The Internet and real-time access to information has changed how we secure products and services. Digital economy cuts across all sectors and dimensions of our social and economic life. It impacts the way we communicate, learn, work, trade, seek medical care, entertain ourselves and even the way we pay for things. Technology is transforming banking, retail… even agriculture.
“Digital economy” refers to the use of information technology to create or adapt, market or consume goods and services. Digital novelties include, e-commerce, virtual education, digital marketing, smartphone apps and collaboration platforms.
3 THINGS ABOUT DIGITAL ECONOMY
More people are using smartphones, tablets, smart watches and bracelets, and other mobile Internet devices to connect to a global environment, anytime and anywhere. Millions around the world can take part in the digital economy to buy or sell goods and services.
According to US economist and statistician Thomas Mesenbourg in his 2001 paper, three components distinguish the digital economy from the regular economy:
• Infrastructure. Businesses have software, hardware and other technological resource, plus specialist human talent.
• E-business. Computer applications, online tools and digital platforms help carry out business processes.
• E-commerce. A familiar concept, e-commerce means the sale of goods and services online.
DIGITAL ECONOMY ADVANTAGES
The digital economy is set to carry more weight in the future, as the “Internet of Things”, Artificial Intelligence (AI), virtual reality, block chain, self-driving cars, and other technology develop. Some advantages it offers are:
• Information. Consumers have more information — not just from manufacturers and firms, but also from other consumers in forums and reviews — to make decisions about goods and services.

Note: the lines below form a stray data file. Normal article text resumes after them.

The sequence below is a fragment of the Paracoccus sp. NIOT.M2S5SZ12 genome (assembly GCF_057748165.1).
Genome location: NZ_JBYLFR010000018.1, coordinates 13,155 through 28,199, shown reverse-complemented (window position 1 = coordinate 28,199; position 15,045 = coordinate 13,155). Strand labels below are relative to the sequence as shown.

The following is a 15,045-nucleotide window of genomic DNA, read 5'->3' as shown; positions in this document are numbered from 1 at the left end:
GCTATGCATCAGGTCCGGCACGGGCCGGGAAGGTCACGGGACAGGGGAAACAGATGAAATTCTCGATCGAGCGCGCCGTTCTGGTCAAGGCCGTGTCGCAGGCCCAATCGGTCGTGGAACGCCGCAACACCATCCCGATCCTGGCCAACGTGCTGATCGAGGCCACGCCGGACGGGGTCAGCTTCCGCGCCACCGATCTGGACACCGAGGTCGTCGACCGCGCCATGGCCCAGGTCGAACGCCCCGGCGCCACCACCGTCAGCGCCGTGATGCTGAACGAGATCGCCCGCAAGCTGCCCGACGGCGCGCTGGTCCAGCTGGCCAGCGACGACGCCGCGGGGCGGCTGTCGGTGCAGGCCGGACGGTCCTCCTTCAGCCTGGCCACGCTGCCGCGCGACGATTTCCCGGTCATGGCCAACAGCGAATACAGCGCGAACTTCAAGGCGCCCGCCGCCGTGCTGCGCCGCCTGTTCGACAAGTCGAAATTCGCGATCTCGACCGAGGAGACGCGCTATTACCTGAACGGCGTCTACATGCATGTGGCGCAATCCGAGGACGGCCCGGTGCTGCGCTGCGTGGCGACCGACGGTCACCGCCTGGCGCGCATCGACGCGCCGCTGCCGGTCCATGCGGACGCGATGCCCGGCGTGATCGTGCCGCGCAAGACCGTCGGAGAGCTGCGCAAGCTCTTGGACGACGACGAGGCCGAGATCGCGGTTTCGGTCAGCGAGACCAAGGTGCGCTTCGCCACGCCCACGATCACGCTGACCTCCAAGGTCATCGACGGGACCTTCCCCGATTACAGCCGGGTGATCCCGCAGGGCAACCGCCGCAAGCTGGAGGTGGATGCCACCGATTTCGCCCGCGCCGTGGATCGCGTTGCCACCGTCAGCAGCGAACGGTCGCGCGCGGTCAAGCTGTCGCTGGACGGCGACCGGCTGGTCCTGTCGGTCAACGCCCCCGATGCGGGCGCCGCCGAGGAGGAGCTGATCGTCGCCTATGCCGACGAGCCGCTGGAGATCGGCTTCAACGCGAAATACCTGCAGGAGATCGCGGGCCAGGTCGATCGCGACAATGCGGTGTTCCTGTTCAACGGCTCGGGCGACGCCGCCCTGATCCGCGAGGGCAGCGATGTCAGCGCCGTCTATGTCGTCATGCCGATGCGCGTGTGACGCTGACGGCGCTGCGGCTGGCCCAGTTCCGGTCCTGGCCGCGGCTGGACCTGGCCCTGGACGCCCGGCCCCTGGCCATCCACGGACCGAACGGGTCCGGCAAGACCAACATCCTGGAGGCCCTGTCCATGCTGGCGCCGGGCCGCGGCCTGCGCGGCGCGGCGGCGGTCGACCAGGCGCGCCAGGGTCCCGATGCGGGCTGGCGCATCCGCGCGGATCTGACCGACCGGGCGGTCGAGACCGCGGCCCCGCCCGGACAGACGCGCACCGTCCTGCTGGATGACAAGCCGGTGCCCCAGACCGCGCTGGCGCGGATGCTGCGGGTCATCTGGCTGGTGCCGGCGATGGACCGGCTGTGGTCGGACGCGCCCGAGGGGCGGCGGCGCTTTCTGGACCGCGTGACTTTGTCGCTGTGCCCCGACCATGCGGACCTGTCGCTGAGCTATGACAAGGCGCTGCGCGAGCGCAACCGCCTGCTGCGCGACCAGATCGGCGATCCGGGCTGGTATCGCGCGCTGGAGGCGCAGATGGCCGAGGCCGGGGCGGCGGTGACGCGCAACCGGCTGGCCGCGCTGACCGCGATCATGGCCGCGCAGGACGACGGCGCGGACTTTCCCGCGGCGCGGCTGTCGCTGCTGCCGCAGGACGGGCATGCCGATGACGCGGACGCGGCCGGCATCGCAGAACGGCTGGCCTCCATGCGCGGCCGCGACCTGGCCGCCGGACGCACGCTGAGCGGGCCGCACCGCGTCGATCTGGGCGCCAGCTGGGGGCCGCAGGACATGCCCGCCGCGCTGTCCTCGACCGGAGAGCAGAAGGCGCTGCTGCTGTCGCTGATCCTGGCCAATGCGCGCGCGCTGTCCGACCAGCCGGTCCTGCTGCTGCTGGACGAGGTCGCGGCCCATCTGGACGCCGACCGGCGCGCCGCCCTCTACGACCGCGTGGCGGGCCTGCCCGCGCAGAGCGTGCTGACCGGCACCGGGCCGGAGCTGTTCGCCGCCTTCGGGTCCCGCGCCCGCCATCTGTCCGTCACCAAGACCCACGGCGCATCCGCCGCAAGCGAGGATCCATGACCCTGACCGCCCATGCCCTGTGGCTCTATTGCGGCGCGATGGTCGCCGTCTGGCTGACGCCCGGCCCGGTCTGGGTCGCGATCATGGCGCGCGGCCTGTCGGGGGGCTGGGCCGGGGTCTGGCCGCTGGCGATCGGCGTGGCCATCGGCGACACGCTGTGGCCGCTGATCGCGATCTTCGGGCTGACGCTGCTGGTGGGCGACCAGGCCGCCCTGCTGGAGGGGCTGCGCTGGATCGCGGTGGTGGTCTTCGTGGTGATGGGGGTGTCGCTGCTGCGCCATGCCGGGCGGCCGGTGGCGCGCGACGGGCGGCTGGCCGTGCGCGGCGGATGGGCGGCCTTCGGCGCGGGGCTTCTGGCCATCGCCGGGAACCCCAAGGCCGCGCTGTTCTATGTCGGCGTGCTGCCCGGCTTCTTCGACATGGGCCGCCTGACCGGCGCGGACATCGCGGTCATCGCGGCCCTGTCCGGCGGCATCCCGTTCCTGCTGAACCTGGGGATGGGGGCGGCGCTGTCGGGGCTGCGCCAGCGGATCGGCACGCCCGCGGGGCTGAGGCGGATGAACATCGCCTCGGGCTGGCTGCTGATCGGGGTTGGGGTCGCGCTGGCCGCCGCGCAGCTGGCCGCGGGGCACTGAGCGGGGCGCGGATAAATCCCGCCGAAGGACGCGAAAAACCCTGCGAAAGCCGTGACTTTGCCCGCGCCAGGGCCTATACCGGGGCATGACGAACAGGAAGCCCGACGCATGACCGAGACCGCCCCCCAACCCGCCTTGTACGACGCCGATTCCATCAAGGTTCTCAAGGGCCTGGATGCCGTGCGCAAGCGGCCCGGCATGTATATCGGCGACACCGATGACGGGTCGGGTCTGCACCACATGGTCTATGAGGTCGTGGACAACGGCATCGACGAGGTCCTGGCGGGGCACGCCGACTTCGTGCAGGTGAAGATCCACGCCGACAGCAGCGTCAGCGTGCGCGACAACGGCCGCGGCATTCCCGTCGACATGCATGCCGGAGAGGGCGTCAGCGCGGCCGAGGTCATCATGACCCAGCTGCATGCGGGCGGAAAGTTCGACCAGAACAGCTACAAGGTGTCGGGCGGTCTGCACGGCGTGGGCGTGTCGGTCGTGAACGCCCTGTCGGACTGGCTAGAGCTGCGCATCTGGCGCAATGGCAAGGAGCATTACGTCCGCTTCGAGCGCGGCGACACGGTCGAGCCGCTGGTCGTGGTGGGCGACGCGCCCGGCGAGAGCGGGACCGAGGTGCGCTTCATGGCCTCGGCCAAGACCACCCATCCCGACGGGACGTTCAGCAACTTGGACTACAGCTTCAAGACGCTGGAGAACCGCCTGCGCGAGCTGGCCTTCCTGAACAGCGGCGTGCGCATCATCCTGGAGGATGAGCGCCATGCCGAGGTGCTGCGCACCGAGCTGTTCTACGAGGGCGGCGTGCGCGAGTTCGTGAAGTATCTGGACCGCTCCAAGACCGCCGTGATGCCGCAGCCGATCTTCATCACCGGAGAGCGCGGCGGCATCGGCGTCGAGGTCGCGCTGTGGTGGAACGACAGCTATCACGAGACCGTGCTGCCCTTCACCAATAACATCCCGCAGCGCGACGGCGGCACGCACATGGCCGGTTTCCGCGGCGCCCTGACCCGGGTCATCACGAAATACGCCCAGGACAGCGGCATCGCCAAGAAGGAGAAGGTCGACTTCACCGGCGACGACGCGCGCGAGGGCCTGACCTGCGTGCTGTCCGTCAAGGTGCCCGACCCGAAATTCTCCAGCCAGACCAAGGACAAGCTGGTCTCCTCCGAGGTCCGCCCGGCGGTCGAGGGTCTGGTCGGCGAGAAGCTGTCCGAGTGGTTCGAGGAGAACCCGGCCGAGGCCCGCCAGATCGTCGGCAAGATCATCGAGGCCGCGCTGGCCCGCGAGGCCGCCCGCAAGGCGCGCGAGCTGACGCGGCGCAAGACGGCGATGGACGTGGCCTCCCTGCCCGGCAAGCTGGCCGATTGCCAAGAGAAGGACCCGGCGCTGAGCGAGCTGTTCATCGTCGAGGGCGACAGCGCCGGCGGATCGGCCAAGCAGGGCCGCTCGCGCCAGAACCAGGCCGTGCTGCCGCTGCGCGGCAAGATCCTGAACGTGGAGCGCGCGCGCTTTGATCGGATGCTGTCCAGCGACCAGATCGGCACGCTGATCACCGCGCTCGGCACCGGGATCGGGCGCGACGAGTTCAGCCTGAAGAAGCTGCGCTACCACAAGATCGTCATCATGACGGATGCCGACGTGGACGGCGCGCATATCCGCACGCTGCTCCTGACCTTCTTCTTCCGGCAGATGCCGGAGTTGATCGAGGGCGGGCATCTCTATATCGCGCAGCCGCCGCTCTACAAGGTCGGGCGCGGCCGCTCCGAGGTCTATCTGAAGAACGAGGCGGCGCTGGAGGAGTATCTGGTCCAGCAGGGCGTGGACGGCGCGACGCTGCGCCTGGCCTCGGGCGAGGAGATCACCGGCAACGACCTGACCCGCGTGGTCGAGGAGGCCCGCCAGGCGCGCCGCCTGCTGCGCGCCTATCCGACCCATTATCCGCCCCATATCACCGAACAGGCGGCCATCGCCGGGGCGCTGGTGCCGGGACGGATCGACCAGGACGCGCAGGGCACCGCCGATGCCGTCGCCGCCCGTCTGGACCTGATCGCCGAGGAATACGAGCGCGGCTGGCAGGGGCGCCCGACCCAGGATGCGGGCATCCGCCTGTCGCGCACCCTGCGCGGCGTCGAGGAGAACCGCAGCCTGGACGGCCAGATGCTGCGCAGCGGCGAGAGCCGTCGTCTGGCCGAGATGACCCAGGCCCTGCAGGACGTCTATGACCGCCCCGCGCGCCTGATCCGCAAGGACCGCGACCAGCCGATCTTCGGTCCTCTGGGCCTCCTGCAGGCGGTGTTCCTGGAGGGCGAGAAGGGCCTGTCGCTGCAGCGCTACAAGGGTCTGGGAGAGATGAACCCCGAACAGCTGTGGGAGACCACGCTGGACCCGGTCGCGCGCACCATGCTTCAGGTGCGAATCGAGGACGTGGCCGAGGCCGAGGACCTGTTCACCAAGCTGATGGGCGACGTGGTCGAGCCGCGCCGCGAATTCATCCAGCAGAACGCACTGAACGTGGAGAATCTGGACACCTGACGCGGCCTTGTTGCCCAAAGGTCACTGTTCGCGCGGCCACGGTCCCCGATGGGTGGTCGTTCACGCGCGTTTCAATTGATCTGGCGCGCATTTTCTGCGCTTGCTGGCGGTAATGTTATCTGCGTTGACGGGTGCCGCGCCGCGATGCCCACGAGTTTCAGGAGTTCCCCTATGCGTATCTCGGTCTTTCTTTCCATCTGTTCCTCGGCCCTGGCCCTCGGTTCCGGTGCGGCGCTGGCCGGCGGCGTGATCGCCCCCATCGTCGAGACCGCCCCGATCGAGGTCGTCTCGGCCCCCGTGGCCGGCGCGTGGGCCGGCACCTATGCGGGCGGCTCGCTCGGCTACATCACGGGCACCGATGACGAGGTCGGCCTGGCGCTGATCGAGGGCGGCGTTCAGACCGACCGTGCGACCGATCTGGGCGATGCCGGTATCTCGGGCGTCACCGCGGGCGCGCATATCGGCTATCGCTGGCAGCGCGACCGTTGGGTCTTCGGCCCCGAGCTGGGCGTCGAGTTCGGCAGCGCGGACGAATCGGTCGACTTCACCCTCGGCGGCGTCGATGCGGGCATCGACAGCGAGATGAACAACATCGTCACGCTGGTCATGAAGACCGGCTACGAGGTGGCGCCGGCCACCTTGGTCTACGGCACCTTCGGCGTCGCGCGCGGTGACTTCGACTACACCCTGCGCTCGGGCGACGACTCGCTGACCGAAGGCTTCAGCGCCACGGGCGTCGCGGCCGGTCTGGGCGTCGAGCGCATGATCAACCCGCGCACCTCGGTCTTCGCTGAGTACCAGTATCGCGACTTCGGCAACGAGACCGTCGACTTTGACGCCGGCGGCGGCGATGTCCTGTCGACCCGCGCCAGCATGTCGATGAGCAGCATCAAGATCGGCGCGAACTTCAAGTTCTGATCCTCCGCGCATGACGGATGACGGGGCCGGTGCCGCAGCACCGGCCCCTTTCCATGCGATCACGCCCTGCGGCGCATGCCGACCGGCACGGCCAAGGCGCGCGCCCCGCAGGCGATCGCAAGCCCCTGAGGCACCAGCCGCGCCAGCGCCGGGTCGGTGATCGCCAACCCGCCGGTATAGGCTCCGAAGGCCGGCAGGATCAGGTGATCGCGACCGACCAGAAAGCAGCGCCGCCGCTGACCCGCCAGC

• Proximity. Direct customer service channels enable customers to resolve queries and issues with a manufacturer.
• Global presence. With goods and services available consumers anytime and anywhere, companies can enter more markets.
• Security. Digital technology, like strong authentication, makes transactions more secure.
The digital economy is transforming age-old production sectors. Agriculture has already begun to benefit from technological innovations. Mobile apps connect crops to farmers, providing them with real-time updates on quality, soil and irrigation to make management decisions.
GHANA DIGITAL ECONOMY POLICY
Minister for Communications and Digitalisation, Mrs Ursula Owusu-Ekuful (MP) at the stakeholder’s consultation on the draft Ghana Digital Economy Policy at the Ghana Digital Centers shared the following highlights:
Following the adoption of the ICT for Accelerated Development (ICT4AD) policy in 2003, Ghana has developed several legislative reforms and a supportive regulatory environment, leading to investments in and adoption of technologies in various sectors of the economy. These initiatives begun our preparations for the digital economy with its attendant opportunities and risks.
Over the last few decades, the policy and infrastructure-related reforms, with telecom services as the main driver, unlocked economic pathways leveraging the mobile phone as a tool for connectivity, information services and digital financial services.
These developments have led to the advancement of a local tech entrepreneurial ecosystem, related skills development, digital government platforms and the explosion of data and other emerging technologies, such as Artificial Intelligence, Advanced Data Analytics, IoT, Blockchain metaverse and quantum computing.